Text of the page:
Featured Writer on Wellness: Renee Canter Johnson

Filed in Writers on Wellness by on June 28, 2017 • views: 1498

ReneeEarly morning is when I do my best writing.

When I’m in the zone, time passes so quickly that I might sit for hours in one position without realizing it. Rising with a fuzzy mind, stiff back and neck, as well as joints, all I want to do is recline on the sofa. However, this is the worst possible thing to do.

Getting my body moving is the best remedy for mind and joints.

Weight-Bearing Activity is Essential for Women Writers

As bad as it sounds, I prefer to write in a reclining chair. This allows me to change the elevation of my feet, legs, and neck. Balancing my laptop only becomes an issue on rare occasions, and even then, not so much that I have a real problem with it. It solves the issue of having my body cramped into one position for long periods of time.

Of course, nothing helps as much as getting in a good workout immediately after a writing session. Sweating rids my body of its excess water, and weight-bearing activity is essential for women over fifty. (Yes, I’m 50+ so I can’t take my health for granted.)

Olive oil tasting in Orvieto, Italy.

Olive oil tasting in Orvieto, Italy.

In Fiction, Nobody Know Which Parts are Factual and Which Aren’t

For me, the hardest emotional barrier to cross has been when writing about inner conflicts, which is especially true when capturing painful time periods.

Writing fiction, as well as nonfiction, involves getting in touch with my own demons in order to make the situation I’m portraying believable and real. This is tough—but doable.

One wise teacher advised me that nobody knows, in fiction, which parts are factual and which aren’t. That’s been invaluable advice and has freed me in many ways.

Coping with emotional challenges is part of the job of being a good writer. As Robert Frost said, “No tears in the writer, no tears in the reader.”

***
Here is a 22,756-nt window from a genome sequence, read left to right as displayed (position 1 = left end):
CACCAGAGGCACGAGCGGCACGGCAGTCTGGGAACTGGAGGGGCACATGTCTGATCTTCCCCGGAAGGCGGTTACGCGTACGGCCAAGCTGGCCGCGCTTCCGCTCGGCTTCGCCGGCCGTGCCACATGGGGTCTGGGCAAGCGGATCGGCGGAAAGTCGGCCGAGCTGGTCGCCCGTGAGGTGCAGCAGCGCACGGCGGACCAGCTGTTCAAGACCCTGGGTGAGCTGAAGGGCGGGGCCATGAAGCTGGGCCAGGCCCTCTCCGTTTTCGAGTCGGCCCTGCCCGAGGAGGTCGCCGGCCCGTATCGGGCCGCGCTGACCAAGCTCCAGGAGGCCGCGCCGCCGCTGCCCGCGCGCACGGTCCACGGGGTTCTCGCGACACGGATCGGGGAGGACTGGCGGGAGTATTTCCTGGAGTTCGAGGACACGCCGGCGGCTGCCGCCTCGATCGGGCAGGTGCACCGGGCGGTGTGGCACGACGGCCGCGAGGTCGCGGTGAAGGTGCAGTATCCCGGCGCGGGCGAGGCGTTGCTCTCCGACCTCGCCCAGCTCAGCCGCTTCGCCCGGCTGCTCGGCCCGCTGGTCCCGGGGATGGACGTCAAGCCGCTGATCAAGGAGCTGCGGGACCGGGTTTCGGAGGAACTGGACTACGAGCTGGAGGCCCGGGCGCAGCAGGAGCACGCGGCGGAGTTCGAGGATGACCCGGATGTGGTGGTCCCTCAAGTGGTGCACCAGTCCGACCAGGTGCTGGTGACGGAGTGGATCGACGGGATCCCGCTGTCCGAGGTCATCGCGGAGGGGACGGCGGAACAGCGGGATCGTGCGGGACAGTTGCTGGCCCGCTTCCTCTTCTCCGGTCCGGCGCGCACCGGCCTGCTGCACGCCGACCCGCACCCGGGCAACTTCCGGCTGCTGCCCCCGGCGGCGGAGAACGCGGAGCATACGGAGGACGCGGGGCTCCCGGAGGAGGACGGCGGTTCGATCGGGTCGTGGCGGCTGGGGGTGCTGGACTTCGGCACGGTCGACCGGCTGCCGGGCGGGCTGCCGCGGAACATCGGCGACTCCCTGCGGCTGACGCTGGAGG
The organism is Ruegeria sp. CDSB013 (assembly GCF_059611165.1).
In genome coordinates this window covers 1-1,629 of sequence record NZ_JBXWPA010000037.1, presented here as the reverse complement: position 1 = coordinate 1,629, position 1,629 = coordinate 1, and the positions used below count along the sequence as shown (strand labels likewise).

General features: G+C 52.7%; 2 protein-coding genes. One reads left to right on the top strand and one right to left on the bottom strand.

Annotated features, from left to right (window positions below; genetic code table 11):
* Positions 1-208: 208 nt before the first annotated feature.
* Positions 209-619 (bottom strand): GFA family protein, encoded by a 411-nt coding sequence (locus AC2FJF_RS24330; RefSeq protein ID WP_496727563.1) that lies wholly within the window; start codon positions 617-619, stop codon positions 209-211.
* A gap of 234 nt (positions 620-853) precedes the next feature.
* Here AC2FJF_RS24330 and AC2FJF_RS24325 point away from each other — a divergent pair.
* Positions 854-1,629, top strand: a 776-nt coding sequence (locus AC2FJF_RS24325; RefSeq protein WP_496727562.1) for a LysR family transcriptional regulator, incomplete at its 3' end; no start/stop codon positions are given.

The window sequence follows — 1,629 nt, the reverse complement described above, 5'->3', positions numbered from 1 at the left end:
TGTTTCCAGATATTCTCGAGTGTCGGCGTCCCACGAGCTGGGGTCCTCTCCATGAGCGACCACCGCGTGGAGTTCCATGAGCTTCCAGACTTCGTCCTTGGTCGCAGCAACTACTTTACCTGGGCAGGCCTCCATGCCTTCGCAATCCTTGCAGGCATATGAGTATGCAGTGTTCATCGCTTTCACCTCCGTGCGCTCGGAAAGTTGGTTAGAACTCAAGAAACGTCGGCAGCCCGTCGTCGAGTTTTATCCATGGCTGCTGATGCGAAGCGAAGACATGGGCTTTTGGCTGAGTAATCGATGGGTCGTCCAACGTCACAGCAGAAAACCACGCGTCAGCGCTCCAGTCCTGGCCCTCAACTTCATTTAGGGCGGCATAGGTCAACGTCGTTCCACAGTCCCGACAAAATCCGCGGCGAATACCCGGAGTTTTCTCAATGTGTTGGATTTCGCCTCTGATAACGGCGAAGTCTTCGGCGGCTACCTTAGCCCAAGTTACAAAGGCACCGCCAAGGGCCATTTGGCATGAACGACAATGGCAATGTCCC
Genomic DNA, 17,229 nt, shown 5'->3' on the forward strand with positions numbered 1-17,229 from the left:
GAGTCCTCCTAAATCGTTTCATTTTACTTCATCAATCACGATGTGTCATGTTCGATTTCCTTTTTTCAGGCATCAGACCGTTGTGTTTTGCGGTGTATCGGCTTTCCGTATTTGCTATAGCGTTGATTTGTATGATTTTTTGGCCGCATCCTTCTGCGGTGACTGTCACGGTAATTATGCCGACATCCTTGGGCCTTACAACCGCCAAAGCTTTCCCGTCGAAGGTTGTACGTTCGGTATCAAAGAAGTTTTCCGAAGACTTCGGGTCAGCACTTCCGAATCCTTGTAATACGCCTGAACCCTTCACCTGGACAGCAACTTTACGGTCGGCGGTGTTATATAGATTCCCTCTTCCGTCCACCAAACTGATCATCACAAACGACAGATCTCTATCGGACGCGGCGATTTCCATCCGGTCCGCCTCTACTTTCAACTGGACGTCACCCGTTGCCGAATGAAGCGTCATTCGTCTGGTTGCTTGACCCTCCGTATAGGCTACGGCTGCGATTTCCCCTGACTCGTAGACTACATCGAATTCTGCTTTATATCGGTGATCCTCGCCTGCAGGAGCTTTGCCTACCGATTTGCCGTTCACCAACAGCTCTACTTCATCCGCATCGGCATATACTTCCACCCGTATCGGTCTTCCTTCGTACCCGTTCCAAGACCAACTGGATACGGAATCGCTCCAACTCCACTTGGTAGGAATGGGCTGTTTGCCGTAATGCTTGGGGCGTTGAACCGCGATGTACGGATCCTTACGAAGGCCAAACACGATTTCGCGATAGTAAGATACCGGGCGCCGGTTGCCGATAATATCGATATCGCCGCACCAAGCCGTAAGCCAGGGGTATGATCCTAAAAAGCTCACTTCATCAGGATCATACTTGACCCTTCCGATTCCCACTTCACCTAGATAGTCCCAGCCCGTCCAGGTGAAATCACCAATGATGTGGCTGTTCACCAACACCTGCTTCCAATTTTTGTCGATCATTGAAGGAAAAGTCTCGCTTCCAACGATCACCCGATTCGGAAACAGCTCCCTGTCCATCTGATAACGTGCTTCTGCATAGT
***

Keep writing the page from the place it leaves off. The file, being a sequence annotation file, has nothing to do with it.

It’s really difficult to dig down deep enough to touch the darker parts of the soul without getting a bit singed by its flame. But what comes out of these moments is usually quite beautiful and dramatic.

Renee hiking to the lighthouse--Edgartown, MA.

Renee hiking to the lighthouse–Edgartown, MA.

Reading Your Own Work Can Be Terrifying

I was writing a novel about a child whose life fell apart after his father’s suicide, only to discover that I was actually writing my own story following my father’s suicide. At a writer’s residency, I was expected to read from this work in front of other esteemed writers. It was one of the hardest things I’ve ever done.

Every time I tried to read from it I started crying—not something I wanted to do in public. Then one of the older writers whose opinion I valued asked me what I feared would happen if I did burst into tears. Facing the worst possible outcome helped me deal with the situation before it could arise.

For the record, I read it, and did not cry. Victory!

I Write for Reasons Known to My Soul

I write because I can’t not write. I have another job in addition to my writing, so it isn’t something I must do for financial reasons. I write for reasons known to my soul.

It is my heart, my love, my passion, and for that reason, I write what makes me happy or brings me clarity. I write to understand. I write to commiserate, to entertain, or to enlighten.